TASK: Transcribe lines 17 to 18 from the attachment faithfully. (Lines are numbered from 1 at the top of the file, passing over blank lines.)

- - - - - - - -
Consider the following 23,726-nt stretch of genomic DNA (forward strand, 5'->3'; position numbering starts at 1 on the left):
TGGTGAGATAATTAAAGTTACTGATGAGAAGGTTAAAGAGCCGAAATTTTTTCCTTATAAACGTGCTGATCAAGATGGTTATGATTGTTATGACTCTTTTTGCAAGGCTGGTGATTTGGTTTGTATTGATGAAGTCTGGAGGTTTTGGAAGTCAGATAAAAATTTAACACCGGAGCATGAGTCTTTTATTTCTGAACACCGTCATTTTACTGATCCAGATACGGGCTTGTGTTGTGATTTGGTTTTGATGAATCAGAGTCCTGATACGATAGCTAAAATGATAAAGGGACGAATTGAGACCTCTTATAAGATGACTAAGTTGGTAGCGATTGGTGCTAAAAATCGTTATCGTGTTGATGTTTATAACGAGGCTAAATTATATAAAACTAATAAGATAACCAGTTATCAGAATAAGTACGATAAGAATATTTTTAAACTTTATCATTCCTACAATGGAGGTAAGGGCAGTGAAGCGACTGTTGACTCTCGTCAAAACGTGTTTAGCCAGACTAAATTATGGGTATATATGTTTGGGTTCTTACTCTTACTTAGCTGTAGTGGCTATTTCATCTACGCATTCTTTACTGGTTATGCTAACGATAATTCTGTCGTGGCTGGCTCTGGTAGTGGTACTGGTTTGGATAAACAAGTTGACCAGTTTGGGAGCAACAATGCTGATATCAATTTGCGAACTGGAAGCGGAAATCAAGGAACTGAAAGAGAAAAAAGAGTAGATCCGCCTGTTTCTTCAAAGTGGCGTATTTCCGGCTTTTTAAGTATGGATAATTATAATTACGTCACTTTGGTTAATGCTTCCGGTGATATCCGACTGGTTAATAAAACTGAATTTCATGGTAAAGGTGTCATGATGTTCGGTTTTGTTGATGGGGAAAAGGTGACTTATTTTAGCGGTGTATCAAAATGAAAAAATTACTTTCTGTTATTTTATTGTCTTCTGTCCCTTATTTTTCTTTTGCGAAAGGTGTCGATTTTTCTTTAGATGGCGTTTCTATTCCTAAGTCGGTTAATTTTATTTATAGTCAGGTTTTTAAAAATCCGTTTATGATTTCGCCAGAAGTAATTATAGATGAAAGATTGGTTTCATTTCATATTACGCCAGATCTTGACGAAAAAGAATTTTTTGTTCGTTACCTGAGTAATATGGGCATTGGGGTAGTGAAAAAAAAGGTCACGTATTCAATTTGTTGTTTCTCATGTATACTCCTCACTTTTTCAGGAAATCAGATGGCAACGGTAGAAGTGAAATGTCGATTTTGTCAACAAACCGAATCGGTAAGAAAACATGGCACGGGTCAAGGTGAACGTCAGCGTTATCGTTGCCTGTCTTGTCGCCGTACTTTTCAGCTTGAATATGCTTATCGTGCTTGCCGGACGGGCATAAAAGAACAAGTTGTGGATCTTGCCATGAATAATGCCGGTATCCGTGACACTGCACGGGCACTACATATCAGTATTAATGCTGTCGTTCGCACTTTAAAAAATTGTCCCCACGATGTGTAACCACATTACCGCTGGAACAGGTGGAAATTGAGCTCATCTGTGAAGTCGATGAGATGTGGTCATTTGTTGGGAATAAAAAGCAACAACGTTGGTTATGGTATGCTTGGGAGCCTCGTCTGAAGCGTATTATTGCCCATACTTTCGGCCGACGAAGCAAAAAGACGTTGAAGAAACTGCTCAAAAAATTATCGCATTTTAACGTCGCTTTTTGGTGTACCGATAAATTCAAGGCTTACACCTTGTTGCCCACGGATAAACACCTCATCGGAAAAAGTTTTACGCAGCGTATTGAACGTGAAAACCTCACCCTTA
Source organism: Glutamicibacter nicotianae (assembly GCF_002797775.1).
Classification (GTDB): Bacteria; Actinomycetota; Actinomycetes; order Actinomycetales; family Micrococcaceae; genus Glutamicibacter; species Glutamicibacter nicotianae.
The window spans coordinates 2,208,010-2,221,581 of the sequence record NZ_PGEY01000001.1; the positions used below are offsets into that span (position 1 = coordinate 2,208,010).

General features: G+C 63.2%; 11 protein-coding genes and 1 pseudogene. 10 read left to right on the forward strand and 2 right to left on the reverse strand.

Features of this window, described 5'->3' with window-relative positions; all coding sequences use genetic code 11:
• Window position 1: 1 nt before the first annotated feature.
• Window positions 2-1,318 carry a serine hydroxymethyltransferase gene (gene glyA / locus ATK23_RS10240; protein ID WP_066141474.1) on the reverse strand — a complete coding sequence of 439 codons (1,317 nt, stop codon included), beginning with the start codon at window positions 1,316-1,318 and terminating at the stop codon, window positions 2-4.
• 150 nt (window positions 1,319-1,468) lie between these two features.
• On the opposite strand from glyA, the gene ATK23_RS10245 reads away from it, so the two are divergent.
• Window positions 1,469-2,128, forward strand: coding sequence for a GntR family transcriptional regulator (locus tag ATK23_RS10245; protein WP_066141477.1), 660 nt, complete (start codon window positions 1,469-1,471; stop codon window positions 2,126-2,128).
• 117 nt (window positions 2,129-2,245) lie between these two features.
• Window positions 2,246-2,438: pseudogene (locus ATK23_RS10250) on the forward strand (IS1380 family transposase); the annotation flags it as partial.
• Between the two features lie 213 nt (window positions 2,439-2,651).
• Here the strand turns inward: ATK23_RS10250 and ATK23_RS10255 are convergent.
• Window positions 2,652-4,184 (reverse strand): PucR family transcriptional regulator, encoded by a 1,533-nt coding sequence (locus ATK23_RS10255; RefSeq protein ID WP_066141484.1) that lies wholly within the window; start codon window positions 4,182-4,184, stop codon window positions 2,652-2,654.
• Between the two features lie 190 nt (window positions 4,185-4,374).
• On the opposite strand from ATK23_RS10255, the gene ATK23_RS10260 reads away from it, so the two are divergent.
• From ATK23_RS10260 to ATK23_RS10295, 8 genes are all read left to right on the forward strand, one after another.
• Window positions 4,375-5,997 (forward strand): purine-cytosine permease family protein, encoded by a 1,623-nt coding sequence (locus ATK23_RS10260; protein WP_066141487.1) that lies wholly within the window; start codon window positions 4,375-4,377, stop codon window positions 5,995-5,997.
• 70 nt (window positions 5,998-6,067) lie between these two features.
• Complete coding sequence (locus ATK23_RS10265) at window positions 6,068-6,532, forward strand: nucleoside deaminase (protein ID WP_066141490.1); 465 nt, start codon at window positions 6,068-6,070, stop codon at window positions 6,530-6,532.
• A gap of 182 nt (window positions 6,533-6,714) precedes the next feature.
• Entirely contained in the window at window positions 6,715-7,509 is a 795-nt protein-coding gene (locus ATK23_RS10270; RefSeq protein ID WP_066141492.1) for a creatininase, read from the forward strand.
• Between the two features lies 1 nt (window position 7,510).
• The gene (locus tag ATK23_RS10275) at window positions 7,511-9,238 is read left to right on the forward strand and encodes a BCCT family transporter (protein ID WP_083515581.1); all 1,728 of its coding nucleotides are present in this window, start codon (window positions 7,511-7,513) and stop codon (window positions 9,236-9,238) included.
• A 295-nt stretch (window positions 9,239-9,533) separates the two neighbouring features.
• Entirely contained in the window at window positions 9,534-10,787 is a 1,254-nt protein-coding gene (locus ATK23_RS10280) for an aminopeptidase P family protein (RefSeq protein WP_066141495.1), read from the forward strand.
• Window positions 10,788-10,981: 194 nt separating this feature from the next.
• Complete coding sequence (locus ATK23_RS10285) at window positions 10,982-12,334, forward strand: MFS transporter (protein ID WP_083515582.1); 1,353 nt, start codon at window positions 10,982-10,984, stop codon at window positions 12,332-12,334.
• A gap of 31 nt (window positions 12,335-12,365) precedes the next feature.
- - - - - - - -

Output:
• Window positions 2,652-4,184 (reverse strand): PucR family transcriptional regulator, encoded by a 1,533-nt coding sequence (locus ATK23_RS10255; RefSeq protein ID WP_066141484.1) that lies wholly within the window; start codon window positions 4,182-4,184, stop codon window positions 2,652-2,654.
• Between the two features lie 190 nt (window positions 4,185-4,374).